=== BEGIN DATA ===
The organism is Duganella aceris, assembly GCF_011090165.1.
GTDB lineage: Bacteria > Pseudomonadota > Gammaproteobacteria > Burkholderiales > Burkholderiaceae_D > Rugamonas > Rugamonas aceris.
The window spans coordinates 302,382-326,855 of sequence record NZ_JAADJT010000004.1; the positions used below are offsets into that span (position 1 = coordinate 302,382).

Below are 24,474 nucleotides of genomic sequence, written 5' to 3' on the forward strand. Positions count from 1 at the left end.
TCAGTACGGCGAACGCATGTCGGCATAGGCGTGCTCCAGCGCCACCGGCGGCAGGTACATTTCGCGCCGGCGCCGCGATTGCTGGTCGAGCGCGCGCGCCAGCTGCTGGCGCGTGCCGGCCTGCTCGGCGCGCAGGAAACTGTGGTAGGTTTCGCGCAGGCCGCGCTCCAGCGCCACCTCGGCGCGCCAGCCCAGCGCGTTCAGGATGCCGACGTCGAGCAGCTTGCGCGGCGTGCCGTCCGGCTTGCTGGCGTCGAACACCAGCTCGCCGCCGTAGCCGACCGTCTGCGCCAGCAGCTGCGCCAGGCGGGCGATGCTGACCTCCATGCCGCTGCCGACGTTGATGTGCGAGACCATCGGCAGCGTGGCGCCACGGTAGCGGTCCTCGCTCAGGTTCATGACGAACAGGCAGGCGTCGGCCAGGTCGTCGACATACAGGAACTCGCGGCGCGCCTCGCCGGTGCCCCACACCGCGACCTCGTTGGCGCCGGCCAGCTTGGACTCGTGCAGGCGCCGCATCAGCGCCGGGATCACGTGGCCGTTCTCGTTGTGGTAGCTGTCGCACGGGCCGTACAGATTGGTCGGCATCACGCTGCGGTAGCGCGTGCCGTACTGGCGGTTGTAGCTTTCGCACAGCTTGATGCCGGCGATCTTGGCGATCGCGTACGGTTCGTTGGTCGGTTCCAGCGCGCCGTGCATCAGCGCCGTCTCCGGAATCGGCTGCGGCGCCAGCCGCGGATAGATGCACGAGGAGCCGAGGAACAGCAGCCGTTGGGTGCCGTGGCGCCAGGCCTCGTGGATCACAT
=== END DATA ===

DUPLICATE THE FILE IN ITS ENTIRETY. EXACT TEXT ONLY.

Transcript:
The organism is Duganella aceris, assembly GCF_011090165.1.
GTDB lineage: Bacteria > Pseudomonadota > Gammaproteobacteria > Burkholderiales > Burkholderiaceae_D > Rugamonas > Rugamonas aceris.
The window spans coordinates 302,382-326,855 of sequence record NZ_JAADJT010000004.1; the positions used below are offsets into that span (position 1 = coordinate 302,382).

Below are 24,474 nucleotides of genomic sequence, written 5' to 3' on the forward strand. Positions count from 1 at the left end.
TCAGTACGGCGAACGCATGTCGGCATAGGCGTGCTCCAGCGCCACCGGCGGCAGGTACATTTCGCGCCGGCGCCGCGATTGCTGGTCGAGCGCGCGCGCCAGCTGCTGGCGCGTGCCGGCCTGCTCGGCGCGCAGGAAACTGTGGTAGGTTTCGCGCAGGCCGCGCTCCAGCGCCACCTCGGCGCGCCAGCCCAGCGCGTTCAGGATGCCGACGTCGAGCAGCTTGCGCGGCGTGCCGTCCGGCTTGCTGGCGTCGAACACCAGCTCGCCGCCGTAGCCGACCGTCTGCGCCAGCAGCTGCGCCAGGCGGGCGATGCTGACCTCCATGCCGCTGCCGACGTTGATGTGCGAGACCATCGGCAGCGTGGCGCCACGGTAGCGGTCCTCGCTCAGGTTCATGACGAACAGGCAGGCGTCGGCCAGGTCGTCGACATACAGGAACTCGCGGCGCGCCTCGCCGGTGCCCCACACCGCGACCTCGTTGGCGCCGGCCAGCTTGGACTCGTGCAGGCGCCGCATCAGCGCCGGGATCACGTGGCCGTTCTCGTTGTGGTAGCTGTCGCACGGGCCGTACAGATTGGTCGGCATCACGCTGCGGTAGCGCGTGCCGTACTGGCGGTTGTAGCTTTCGCACAGCTTGATGCCGGCGATCTTGGCGATCGCGTACGGTTCGTTGGTCGGTTCCAGCGCGCCGTGCATCAGCGCCGTCTCCGGAATCGGCTGCGGCGCCAGCCGCGGATAGATGCACGAGGAGCCGAGGAACAGCAGCCGTTGGGTGCCGTGGCGCCAGGCCTCGTGGATCACAT